Method: Preheat the oven to 200C/180C fan, gas mark 6, 400F
Preparing the chicken for roasting:
- Remove the chicken from the fridge 1 hour prior to roasting.
- Take the giblets out of the cavity and pat the outside dry with kitchen roll.
- Sprinkle a generous pinch of sea salt and freshly ground pepper into the chicken’s cavity.
- Cut a lemon in half and insert into the chicken cavity.
- Push the fresh thyme into the cavity with the lemon.
- Place the chicken in a roasting dish that is just big enough to hold the bird.
- Rub 1 tablespoon of olive oil all over the outside of the chicken.
- Sprinkle sea salt and freshly ground black pepper all over the chicken’s outside.
- Lay strips of streaky bacon across the bird.
- Also tuck the giblets down the side of the bird. Because when roasted these will add massive flavour to any gravy or stock.
- Next tightly cover the chicken in aluminium foil.
Roasting the chicken:
- Place the chicken into the middle of the oven and roast for 1 hour 40 minutes.
- After the roasting time has elapsed remove the chicken from the oven.
- Remove the aluminium foil and cooked bacon rashers – cook’s perk!
- Baste with the juices and place back into the oven for a further 20 minutes to crisp up the skin.
- IMPORTANT NOTE: the cooking times are based on 20 minutes per pound of meat, plus an extra twenty minutes. For a 5lb chicken like this one, the roasting time is 1 hour 40 minutes, plus an extra 20 minutes – adjust your timings to fit the weight of your bird.
- Remove the chicken from the oven at the end of it’s cooking time.
- Press a sharp knife into the thickest part of the chicken’s thigh. The chicken is cooked if the juices are clear. If there is ANY hint of pink pop the chicken back into the oven and retest after 15 minutes.
- As soon as the chicken cooked remove from it’s roasting tin and place on a board or serving platter. Use the leftover juices in the tin to make a lemon and thyme flavoured gravy.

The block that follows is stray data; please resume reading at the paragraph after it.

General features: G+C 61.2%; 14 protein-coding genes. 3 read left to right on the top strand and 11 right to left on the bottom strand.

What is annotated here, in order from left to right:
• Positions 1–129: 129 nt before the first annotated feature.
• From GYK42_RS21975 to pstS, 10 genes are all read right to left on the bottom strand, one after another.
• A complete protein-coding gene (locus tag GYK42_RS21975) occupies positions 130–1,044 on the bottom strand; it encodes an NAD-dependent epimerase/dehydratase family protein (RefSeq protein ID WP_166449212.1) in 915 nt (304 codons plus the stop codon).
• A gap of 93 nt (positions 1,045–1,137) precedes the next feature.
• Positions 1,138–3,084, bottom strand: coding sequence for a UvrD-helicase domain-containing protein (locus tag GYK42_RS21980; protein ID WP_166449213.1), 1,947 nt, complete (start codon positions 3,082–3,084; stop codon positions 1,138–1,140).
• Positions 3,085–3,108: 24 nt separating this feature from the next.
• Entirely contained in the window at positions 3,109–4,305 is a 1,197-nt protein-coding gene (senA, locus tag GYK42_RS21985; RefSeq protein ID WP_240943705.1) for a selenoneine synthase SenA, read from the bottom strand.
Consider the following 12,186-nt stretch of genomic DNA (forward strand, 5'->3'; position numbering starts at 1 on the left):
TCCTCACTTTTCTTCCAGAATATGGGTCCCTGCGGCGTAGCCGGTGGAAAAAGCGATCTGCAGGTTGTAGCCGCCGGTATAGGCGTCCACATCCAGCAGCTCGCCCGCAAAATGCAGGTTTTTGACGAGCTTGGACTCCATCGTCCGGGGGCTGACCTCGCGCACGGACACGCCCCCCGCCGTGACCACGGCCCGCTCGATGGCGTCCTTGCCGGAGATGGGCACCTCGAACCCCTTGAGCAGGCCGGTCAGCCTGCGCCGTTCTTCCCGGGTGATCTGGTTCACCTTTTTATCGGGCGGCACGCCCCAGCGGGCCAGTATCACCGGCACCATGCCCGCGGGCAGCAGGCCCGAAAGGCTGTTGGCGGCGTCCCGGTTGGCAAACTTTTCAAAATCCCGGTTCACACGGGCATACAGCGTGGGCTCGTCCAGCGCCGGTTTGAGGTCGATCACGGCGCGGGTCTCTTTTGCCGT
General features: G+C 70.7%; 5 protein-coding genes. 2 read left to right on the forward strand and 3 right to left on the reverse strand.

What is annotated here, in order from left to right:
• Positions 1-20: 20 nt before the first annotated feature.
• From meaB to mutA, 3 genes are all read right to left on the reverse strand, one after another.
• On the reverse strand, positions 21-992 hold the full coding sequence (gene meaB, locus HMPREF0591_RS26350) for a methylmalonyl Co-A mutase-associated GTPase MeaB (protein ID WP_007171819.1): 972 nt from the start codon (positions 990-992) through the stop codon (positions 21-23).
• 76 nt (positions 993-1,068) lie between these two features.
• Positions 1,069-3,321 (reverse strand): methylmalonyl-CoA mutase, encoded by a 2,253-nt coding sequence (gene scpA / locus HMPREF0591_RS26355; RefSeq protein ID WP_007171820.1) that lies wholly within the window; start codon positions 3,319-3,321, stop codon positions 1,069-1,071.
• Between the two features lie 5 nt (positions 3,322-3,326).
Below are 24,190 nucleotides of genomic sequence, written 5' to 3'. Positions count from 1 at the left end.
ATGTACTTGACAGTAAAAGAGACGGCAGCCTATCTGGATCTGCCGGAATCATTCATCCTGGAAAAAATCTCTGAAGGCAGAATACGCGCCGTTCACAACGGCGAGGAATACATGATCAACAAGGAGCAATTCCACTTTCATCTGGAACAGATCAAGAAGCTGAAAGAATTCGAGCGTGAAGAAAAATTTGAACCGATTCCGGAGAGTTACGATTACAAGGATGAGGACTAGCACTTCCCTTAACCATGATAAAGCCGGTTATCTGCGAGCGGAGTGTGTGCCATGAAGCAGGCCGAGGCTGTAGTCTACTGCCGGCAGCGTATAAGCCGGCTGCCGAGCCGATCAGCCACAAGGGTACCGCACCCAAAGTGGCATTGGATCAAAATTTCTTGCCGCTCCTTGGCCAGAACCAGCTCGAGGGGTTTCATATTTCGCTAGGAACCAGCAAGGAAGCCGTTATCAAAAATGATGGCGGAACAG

- Cover the chicken loosely with aluminium foil and allow to rest for 20 minutes (or up to an hour).
Serving the Lemon Thyme Roast Chicken:
Serve the Lemon Thyme Roast Chicken with traditional roast potatoes and seasonal vegetables, or in the summer with hunks of good, homemade fresh bread like this Farmhouse White Loaf and a crisp green salad.
A delicious twist on a favourite roast, this Lemon Thyme Roast Chicken will awaken your taste buds and leave you wanting more!
If you’ve enjoyed the recipe for this Lemon Thyme Roast Chicken, here are few few more you might like:
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It has been amazing to see so many of you putting up photos on Twitter and Instagram where you have made my recipes. Honestly I cannot express the gratitude I feel, when you place your trust in me. Ingredients cost money, which is why I test each recipe thoroughly to ensure you have the best possible chance of success when following them.
Seeing your makes and bakes keeps Feasting is Fun at the heart of what this blog is all about. Having fun whilst making and baking in your kitchens and then feasting and sharing with family, friends and neighbours.
That makes me smile!